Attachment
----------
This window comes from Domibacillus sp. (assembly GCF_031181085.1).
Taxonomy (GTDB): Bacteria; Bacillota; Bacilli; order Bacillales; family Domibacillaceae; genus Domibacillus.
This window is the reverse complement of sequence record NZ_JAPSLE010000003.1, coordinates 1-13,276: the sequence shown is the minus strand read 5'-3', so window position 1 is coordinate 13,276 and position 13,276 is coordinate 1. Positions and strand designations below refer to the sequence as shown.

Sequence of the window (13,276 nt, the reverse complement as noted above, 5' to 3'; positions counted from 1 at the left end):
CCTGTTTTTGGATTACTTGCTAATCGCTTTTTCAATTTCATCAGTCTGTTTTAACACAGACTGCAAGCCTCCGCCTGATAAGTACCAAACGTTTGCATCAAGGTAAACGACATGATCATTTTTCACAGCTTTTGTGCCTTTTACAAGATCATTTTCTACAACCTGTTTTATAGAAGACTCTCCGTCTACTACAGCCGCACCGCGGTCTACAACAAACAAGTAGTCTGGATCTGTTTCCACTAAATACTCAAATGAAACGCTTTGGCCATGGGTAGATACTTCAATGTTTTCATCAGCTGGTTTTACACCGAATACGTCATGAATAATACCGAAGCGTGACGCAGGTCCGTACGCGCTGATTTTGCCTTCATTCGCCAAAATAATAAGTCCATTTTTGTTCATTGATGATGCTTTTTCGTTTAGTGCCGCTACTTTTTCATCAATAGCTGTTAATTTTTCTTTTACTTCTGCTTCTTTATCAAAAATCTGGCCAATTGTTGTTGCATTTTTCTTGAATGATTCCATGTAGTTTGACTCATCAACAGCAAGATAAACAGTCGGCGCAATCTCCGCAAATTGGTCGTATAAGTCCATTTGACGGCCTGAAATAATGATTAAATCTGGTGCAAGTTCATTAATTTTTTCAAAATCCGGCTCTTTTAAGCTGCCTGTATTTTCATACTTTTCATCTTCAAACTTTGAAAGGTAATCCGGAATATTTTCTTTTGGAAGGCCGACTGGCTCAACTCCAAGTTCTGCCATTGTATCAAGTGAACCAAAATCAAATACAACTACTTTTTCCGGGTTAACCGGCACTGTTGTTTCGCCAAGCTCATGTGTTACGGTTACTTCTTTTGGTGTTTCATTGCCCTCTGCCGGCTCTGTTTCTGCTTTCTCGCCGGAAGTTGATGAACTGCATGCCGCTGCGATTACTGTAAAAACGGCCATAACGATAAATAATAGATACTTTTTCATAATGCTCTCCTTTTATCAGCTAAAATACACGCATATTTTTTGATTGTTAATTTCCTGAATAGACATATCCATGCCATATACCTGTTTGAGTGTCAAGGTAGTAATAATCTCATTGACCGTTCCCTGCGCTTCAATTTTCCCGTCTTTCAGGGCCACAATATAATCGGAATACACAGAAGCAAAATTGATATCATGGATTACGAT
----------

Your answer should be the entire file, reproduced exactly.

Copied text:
This window comes from Domibacillus sp. (assembly GCF_031181085.1).
Taxonomy (GTDB): Bacteria; Bacillota; Bacilli; order Bacillales; family Domibacillaceae; genus Domibacillus.
This window is the reverse complement of sequence record NZ_JAPSLE010000003.1, coordinates 1-13,276: the sequence shown is the minus strand read 5'-3', so window position 1 is coordinate 13,276 and position 13,276 is coordinate 1. Positions and strand designations below refer to the sequence as shown.

Sequence of the window (13,276 nt, the reverse complement as noted above, 5' to 3'; positions counted from 1 at the left end):
CCTGTTTTTGGATTACTTGCTAATCGCTTTTTCAATTTCATCAGTCTGTTTTAACACAGACTGCAAGCCTCCGCCTGATAAGTACCAAACGTTTGCATCAAGGTAAACGACATGATCATTTTTCACAGCTTTTGTGCCTTTTACAAGATCATTTTCTACAACCTGTTTTATAGAAGACTCTCCGTCTACTACAGCCGCACCGCGGTCTACAACAAACAAGTAGTCTGGATCTGTTTCCACTAAATACTCAAATGAAACGCTTTGGCCATGGGTAGATACTTCAATGTTTTCATCAGCTGGTTTTACACCGAATACGTCATGAATAATACCGAAGCGTGACGCAGGTCCGTACGCGCTGATTTTGCCTTCATTCGCCAAAATAATAAGTCCATTTTTGTTCATTGATGATGCTTTTTCGTTTAGTGCCGCTACTTTTTCATCAATAGCTGTTAATTTTTCTTTTACTTCTGCTTCTTTATCAAAAATCTGGCCAATTGTTGTTGCATTTTTCTTGAATGATTCCATGTAGTTTGACTCATCAACAGCAAGATAAACAGTCGGCGCAATCTCCGCAAATTGGTCGTATAAGTCCATTTGACGGCCTGAAATAATGATTAAATCTGGTGCAAGTTCATTAATTTTTTCAAAATCCGGCTCTTTTAAGCTGCCTGTATTTTCATACTTTTCATCTTCAAACTTTGAAAGGTAATCCGGAATATTTTCTTTTGGAAGGCCGACTGGCTCAACTCCAAGTTCTGCCATTGTATCAAGTGAACCAAAATCAAATACAACTACTTTTTCCGGGTTAACCGGCACTGTTGTTTCGCCAAGCTCATGTGTTACGGTTACTTCTTTTGGTGTTTCATTGCCCTCTGCCGGCTCTGTTTCTGCTTTCTCGCCGGAAGTTGATGAACTGCATGCCGCTGCGATTACTGTAAAAACGGCCATAACGATAAATAATAGATACTTTTTCATAATGCTCTCCTTTTATCAGCTAAAATACACGCATATTTTTTGATTGTTAATTTCCTGAATAGACATATCCATGCCATATACCTGTTTGAGTGTCAAGGTAGTAATAATCTCATTGACCGTTCCCTGCGCTTCAATTTTCCCGTCTTTCAGGGCCACAATATAATCGGAATACACAGAAGCAAAATTGATATCATGGATTACGAT